In an opinion piece for a Singapore outlet, Khairy Jamaluddin scrutinised Datuk Seri Anwar Ibrahim’s first year as Malaysia’s 10th Prime Minister, acknowledging both achievements and growing concerns
Anwar’s ascent to the country’s top political position a year ago was met with high expectations, rooted in his decades-long political journey, including time in prison and on the opposition benches, Khairy noted in the piece that was published earlier today, 27 November, in Fulcrum.
He highlighted the initial promise Anwar showed, stating, “Anwar revelled in the moment. Easily the most gifted politician of his generation and the foremost orator of any, he set a political course that sought a rupture with legacies of the past, introducing a new era of integrity, compassion, and innovation.”
Khairy noted that while the Pakatan Harapan (PH) chairperson was successfully able to form a unity government and bring about rare political stability after years of turbulence, it’s no longer enough.
“A year into his premiership, there are signs that people are starting to tire of the virtuoso,” the former health minister said, citing economic challenges and a perceived disconnect between promises and reality.
Khairy emphasised that Anwar’s predicament involves inherited and imposed challenges, including fiscal constraints, China’s economic slowdown, and aggressive US Federal Reserve interest rate hikes
He cautioned that while external pressures play a role, Anwar’s appeal may be waning due to deflated expectations and challenges in fulfilling populist promises made during his time in opposition.
Khairy also placed significant emphasis on recent criticisms, including a rare rebuke from the Crown Prince of Johor, underscoring growing dissatisfaction with Anwar’s Cabinet which has largely been lacklustre.
“Recently, the Crown Prince of Johor issued a rare rebuke of Anwar, calling on the premier and his team to do more for the betterment of the people […] Initially, the prime minister was given a wide berth to accommodate nominees from across his disparate partners in the unity government. One year of underperformance, however, has forced him to admit he needs to shuffle the deck,” he wrote.
Furthermore, Khairy criticised Anwar, who also holds the Finance portfolio, for allegedly pandering to Muslim conservatives, stating, “The problem with Anwar might be Anwar himself”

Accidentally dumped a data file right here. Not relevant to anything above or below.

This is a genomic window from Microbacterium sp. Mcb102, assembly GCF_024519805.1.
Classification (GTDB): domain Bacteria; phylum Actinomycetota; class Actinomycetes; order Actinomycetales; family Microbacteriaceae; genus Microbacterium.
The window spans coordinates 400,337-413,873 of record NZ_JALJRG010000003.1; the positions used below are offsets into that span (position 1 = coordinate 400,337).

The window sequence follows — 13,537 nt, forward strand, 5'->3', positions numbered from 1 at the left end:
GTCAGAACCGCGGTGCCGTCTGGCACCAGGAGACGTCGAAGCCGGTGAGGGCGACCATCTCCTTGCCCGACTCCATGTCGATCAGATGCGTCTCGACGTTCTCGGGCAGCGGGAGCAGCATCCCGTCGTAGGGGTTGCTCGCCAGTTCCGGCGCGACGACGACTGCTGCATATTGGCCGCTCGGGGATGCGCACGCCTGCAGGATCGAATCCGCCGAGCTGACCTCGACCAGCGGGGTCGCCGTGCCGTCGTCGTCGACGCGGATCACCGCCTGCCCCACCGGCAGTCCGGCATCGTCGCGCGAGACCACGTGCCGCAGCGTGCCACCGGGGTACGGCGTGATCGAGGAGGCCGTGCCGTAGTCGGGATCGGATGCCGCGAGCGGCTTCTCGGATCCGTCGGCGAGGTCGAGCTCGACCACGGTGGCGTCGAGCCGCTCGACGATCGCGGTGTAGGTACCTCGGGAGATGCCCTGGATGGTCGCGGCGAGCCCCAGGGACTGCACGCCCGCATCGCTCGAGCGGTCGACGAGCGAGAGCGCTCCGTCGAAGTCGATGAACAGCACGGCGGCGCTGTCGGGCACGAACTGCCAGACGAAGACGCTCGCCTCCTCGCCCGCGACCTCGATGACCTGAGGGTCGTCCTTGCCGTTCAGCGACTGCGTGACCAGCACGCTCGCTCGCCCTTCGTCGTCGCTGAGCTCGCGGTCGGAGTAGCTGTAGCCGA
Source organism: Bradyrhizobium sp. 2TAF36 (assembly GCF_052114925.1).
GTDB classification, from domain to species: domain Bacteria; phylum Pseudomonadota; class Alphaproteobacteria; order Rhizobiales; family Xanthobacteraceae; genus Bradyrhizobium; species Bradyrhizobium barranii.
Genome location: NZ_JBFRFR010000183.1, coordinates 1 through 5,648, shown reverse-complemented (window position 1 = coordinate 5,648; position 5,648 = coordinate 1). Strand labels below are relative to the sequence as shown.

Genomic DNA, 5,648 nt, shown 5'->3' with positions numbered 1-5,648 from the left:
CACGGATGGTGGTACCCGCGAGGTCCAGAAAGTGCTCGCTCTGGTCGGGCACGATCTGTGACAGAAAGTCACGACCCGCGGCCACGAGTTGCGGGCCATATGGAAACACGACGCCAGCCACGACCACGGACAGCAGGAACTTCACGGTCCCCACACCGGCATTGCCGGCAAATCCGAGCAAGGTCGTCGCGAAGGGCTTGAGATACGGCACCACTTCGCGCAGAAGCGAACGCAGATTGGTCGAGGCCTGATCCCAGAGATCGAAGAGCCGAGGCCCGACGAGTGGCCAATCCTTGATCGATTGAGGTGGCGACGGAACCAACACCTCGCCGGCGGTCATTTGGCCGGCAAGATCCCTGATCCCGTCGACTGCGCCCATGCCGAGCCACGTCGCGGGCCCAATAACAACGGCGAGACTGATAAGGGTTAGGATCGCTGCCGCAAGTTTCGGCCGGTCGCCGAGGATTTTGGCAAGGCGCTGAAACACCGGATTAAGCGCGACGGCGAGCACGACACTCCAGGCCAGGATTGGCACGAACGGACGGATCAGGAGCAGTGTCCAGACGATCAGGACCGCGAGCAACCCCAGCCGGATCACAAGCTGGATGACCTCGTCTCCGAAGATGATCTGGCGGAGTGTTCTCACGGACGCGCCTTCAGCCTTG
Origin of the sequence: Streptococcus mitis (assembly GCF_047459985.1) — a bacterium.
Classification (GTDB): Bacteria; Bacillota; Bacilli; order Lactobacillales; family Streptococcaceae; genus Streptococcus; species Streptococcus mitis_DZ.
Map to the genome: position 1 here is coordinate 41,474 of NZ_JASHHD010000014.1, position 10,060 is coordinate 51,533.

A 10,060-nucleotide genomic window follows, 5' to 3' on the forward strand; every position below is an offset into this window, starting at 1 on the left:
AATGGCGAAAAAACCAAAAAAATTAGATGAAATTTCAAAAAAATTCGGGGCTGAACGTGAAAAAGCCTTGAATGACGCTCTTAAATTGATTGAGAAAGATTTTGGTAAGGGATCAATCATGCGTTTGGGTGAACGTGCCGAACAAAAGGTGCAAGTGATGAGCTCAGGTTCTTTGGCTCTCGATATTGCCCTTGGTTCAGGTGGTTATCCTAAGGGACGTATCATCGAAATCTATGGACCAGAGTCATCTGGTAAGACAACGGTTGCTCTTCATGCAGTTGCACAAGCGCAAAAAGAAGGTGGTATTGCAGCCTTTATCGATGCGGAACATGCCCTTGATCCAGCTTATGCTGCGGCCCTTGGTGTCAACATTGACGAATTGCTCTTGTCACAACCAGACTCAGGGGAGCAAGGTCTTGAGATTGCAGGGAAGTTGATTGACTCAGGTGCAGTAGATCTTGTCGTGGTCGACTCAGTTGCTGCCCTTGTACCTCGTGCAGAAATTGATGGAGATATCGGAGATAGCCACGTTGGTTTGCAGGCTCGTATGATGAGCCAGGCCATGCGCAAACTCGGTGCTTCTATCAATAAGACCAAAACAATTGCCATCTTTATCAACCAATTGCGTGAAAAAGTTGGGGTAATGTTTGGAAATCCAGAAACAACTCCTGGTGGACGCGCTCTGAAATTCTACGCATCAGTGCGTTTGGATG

According to the former UMNO leader, Anwar has been so engrossed in his performative premiership that “he has forgotten why at least half the country waited half a lifetime for his ascension”.
Khairy also highlights the impact of the six state elections in August this year, where Anwar faced setbacks with the opposition coalition dominated by PAS making significant inroads, with the Prime Minister spending much of his capital pandering to Muslim conservatives and backpedalling on promised reforms.
“Despite Anwar’s own demands while in opposition, the Prime Minister has not given equal constituency funding to members of parliament in the opposition. And his coalition’s key promise of separating the roles of Prime Minister and Finance Minister to ensure accountability remains unfulfilled as Anwar continues to hold both positions,” he noted.
Urging Anwar to stop attempting to be more Islamic than PAS, Khairy suggested him to address key issues such as Cabinet reshuffling
He asked Anwar to secure the support of the Malay community without compromising on promised reforms.
“He must quickly arrest the drift and course correct by dropping deadwood in Cabinet, appointing a technically competent second minister of finance to drive tough reforms, focusing on the minutiae of implementation and winning the support of the majority Malay community without trying to be more Islamic than PAS.
“In short, Malaysia needs less performative leadership, more substantive performance. If he fails, not only will the applause be muted, but there will be no encore,” Khairy noted.